Gary and Maxine Pribanich have been at the church since Evangel AG in Milwaukee planted it. The couple has seen Life Church grow from a handful of members to nearly 600 worshippers.

“Early on we were told we would see more people saved than we had ever seen saved at a church,” Gary Pribanich, 57, says. “That has been the theme of Life Church since it began because God’s heart is for those who don’t know Him.”

The Pribaniches say people are attracted to the church for many reasons, but the church’s desire to embrace those who do not know Jesus has made an impression on them.

“People can come as they are,” Pribanich adds. “God can clean them up.”

When Aaron and Tammy Cole came to the church six years ago they inherited a struggling congregation of less than 100 people who were reeling after the first pastor had a moral failing.

The Coles must have felt ambitious when they took the pastorate, as the church’s finances were in disarray, the church was housed in a tiny storefront, and the church’s reputation had been battered in the community.

“Because of the faithfulness of God and the leadership of the core group of people,” Cole says, “the Lord helped navigate this church through the tough times.”

Members of that core group Cole speaks of agree.

“We knew God would bring us through,” says Kurt Weber, 44, a long-time member of the church.

Maxine Pribanich concurs.

“Though it was a difficult time, we could feel the holiness of God,” she says. “He wanted to do things here.”

Another factor in the church’s phenomenal growth has been Cole’s vision for the pastoral staff and laypeople to get involved in the community. He joined the Chamber of Commerce, made friends with government leaders and has engaged local business owners. By doing so, he says, the church has built inroads throughout the community. And, contends Cole, doing so has piqued the interest of community members who regularly come by to check out the church.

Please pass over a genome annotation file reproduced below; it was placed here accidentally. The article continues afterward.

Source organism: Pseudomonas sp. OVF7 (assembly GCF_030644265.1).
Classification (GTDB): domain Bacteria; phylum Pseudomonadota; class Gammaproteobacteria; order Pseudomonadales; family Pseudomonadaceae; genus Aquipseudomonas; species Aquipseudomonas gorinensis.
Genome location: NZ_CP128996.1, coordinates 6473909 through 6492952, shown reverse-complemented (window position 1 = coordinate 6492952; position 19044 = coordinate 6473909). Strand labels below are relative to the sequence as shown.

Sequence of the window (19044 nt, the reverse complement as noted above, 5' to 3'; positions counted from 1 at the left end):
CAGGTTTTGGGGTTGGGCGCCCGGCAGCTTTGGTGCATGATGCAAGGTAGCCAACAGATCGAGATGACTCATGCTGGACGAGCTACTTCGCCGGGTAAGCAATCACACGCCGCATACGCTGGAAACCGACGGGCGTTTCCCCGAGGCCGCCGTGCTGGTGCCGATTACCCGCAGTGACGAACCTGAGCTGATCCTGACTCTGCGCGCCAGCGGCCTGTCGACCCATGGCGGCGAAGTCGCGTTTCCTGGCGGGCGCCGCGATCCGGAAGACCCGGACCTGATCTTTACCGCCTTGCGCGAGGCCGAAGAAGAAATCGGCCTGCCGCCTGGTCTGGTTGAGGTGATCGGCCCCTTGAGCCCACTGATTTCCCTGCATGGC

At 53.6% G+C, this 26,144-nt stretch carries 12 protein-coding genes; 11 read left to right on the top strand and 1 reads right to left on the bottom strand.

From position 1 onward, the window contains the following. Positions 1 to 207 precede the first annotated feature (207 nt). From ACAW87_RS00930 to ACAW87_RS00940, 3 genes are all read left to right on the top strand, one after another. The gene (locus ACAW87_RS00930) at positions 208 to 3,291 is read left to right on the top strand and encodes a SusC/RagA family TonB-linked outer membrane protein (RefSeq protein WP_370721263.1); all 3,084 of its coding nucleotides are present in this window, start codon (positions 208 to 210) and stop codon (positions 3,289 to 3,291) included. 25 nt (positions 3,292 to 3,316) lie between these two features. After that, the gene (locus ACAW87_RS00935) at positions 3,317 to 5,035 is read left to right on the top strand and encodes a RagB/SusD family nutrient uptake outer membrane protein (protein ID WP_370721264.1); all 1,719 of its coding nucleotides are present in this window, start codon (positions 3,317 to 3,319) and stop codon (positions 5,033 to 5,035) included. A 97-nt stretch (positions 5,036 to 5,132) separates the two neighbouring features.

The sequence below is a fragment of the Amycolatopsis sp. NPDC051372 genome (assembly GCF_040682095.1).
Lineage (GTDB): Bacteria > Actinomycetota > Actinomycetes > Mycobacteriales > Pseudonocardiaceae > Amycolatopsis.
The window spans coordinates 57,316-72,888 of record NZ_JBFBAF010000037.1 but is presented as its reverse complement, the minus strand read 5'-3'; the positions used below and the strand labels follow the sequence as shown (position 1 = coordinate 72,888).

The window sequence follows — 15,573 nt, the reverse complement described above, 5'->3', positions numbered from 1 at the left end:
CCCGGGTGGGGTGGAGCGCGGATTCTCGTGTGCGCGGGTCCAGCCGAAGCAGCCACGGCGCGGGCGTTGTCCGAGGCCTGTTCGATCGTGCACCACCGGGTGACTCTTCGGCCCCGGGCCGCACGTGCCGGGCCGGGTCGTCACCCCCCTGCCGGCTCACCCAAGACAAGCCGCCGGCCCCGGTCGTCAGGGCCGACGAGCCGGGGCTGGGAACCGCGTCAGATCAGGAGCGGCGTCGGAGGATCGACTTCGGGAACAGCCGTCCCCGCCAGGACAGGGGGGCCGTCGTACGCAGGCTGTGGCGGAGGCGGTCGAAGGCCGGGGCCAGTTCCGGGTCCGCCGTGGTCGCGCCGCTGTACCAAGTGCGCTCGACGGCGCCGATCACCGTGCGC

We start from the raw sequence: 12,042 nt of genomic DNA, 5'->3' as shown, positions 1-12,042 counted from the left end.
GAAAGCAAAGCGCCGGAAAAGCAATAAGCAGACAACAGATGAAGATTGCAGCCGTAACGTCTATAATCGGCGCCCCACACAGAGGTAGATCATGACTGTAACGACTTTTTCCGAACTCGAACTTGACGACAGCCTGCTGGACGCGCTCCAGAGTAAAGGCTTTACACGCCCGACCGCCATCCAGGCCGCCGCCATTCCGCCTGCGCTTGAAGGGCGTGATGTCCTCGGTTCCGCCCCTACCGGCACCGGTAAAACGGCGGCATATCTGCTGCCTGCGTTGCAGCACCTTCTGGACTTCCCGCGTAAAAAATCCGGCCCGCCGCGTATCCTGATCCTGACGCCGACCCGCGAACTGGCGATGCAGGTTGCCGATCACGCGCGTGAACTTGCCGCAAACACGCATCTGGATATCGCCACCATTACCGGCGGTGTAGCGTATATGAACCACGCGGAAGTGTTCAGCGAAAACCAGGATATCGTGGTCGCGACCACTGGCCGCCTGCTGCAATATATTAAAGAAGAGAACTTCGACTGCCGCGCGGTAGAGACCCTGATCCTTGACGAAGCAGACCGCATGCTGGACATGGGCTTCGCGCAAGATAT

“We’ve found favor in the community by getting involved with the community,” Cole says.

The church also found favor with its landlord, who offered to sell them the storefront they were leasing plus a neighboring storefront, the parking lot and several nearby acres for a discounted price.

Plans are afoot to transform the storefront next door — which once housed one of Germantown’s most popular nightclubs — into a student ministries center. In a couple of years, estimates Cole, they will break ground and build a new sanctuary.

“It’s totally the hand of God on this church,” says church member Rhonda Weber, 45.

With his congregation excited as ever about sharing their faith and seeing many more of Germantown’s 18,000 residents come to know Jesus Christ as their personal Savior, Cole could not be happier.

“When I was asked to come here it was like God was saying, ‘I am doing great things here. Come and join Me,’ ” he says.

Perhaps Jay Snow captures the essence of Life Church best when he says, “God has been so faithful through everything. We’ve learned that the bigger the step we take, the bigger the blessing He gives.”

KIRK NOONAN is managing editor of Today’s Pentecostal Evangel and blogs at Simple Plan (

E-mail your comments to

E-mail this page to a friend.
©1999-2009 General Council of the Assemblies of God